## Determination of Order of Reaction Chemistry Notes

**Determination of Order of Reaction :**

Order of reaction can be measured by following methods:

- Graphical Method
- Ostwald Isolation Method
- Initial Rate Method
- Integrated Rate Law Method

**Graphical Method :**

This method is used only for reaction having one reactant. This reaction can be represented as follows:

nA → Product

Rate of reaction (r) = k[A]^{n}

Here, n = Order of reaction.

There are following steps used in the determination of order of reaction by graphical method :

First of all, concentrations of reactants are measured at different time intervals by suitable method.

Now, plot a graph between concentration and time.

Rate of instantaneous reaction is determined from slope of line after plotting a graph.

Instantaneous rates are represented by plotting a graph with respect to [A], [A]^{2}, [A]^{3} as per requirement.

With the help of these graphs, following conclusions are made :

If straight line is obtained in graph between rate and [A], then the reaction is of first order reaction.

Rate = k[A]

If straight line is obtained in graph between rate and [A]^{2}, then the reaction is of second order reaction.

Rate = k[A]^{2}

Similarly, if straight line is obtained in graph between rate and [A]^{2}, then the reaction is of third order reaction

But, this method is a hit and trial method fundamentally. So, its area of utility is limited. This method is not suitable for more than one reactants.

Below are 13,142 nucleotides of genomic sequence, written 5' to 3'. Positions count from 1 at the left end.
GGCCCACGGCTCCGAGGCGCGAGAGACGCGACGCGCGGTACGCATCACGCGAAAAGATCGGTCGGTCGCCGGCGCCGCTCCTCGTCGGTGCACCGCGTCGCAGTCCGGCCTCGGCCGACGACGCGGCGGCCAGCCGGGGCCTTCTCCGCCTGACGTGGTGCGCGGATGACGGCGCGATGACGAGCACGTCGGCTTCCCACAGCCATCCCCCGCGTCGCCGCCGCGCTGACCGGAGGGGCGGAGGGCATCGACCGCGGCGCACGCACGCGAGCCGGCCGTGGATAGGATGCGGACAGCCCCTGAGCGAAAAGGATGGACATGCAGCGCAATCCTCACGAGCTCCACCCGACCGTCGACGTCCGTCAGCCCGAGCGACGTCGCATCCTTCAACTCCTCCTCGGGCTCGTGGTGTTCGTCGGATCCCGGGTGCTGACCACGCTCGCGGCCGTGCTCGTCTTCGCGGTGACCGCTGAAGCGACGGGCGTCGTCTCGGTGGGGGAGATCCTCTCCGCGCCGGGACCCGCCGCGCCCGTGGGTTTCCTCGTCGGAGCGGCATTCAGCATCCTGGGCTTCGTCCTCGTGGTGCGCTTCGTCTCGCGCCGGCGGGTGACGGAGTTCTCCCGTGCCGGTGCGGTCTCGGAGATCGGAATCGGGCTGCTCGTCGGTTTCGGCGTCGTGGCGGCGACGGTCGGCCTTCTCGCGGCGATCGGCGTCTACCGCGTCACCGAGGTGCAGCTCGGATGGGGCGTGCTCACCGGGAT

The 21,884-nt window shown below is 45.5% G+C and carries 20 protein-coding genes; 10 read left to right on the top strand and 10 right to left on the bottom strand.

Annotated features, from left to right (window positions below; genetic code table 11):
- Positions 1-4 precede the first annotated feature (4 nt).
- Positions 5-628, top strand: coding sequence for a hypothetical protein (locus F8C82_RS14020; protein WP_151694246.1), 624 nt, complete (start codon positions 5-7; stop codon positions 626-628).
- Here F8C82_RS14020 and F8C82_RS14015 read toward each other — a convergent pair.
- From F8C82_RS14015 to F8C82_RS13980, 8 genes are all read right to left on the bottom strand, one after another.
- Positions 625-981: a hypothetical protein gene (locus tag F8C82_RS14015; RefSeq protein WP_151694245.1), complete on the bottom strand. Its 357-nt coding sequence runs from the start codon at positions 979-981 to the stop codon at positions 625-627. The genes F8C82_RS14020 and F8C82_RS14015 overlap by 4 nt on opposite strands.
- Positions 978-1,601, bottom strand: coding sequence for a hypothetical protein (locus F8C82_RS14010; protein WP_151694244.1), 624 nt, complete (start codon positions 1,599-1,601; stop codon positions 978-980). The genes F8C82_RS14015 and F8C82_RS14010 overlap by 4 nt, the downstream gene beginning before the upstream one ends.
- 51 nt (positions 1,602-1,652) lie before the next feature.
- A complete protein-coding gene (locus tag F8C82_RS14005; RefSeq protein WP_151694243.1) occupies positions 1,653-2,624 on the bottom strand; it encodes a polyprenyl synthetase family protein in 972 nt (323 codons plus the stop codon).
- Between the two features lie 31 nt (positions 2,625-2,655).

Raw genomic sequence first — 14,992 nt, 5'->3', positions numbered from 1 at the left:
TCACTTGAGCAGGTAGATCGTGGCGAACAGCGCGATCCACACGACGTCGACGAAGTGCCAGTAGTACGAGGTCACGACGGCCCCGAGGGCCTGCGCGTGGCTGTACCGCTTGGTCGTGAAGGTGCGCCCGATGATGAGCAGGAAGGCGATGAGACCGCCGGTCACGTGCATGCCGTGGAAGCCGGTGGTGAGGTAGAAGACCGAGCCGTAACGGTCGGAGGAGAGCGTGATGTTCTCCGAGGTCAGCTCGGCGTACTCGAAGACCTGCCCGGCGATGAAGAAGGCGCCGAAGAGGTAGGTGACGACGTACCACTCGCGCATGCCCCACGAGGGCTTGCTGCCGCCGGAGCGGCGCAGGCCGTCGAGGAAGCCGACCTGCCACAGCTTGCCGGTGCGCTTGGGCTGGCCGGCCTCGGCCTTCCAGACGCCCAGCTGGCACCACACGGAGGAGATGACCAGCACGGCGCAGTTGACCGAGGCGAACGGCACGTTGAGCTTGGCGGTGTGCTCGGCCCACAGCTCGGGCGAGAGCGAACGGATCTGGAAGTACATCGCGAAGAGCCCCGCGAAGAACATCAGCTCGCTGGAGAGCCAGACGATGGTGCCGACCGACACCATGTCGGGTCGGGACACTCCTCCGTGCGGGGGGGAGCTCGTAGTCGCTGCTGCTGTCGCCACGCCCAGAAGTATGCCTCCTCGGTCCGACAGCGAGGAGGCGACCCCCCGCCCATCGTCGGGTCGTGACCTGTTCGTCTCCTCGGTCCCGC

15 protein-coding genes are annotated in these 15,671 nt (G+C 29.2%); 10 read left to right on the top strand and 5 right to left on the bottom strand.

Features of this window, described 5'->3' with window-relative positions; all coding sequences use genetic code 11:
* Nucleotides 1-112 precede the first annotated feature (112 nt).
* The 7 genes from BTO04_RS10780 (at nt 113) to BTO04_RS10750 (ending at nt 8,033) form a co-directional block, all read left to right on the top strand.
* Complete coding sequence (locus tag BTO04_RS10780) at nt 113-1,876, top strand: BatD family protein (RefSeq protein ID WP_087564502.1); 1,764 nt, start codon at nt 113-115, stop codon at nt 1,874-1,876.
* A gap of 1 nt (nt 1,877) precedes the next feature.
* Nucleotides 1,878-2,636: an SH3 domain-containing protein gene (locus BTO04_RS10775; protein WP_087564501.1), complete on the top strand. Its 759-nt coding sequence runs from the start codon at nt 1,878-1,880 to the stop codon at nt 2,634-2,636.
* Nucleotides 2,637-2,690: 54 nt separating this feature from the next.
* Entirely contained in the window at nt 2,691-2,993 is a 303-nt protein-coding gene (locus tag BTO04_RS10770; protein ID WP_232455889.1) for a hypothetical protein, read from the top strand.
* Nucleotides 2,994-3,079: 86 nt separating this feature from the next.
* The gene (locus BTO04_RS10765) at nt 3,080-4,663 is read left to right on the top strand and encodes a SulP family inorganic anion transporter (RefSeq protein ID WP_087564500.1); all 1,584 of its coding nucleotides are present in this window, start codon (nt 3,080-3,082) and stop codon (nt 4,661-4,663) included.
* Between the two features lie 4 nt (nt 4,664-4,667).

**Graphs for Different Order of Reaction :**

Graph between Concentration of Reactants and the Rate of Reaction

**Ostwald Isolation Method :**

→ This method is used in that condition when more than one reactants take part in reaction. In this method, the rate of reaction depends on that species taking part in the reaction whose molar concentration is changed in the reaction. If there is either no change in concentration of reactant or concentration is very low, then such type of reactant does not contribute in the determination of rate of reaction.

For example, aA + bB + C → Product

→ Molar concentrations of two reactants Band C of above reaction are taken very high in first step and rate of reaction is studied with A respect to only. Ratek[A]^{x}

→ Here, x is order of reaction with respect to reactant A Similarly, we study rate of reaction with respect to other reactants Band C.

Let, order of reaction is y and z for reactant B and C respectively, then total order of reaction = x + y + z.

**Initial Rate Method :**

→ Initial rate method is used for the determination of order of reaction in the presence of more than one reactant. Initial rate is that rate of reaction which takes place on initiating the reaction. So, at t = 0, rate is called initial rate. It is determined from the slope of concentration-time curve at zero time.

→ Initial rate represents intrinsic tendency of reaction because at this stage t = 0 and rate of reaction does not influenced from products.

→ In this method, initial rates of a reactant at different concentrations are determined by keeping concentrations of other reactants as constant. These data represent order of reaction related to specific reactant. This experiment is also used related to other reactants one by one and determines order of reaction in each condition.

**Integrated Rate Equation :**

→ Integrated rate equation method can be used in the determination of order of various reactions. Different integrated rate equations are used for different order of reactions. Integrated rate equation for various order of reactions is given as below:

Integrated rate expression for zero order reaction

A → Product

Let initial concentration [A]_{0} = a mol L^{-1} and at time ‘t’

[A] =(a – x)molL^{-1}

kt = a – (a – x)

⇒ kt = a – a + x

⇒ kt = \(\frac{x}{t}\) …… (6)

Equation (5) and (6) are integrated rate equations for zero order reaction.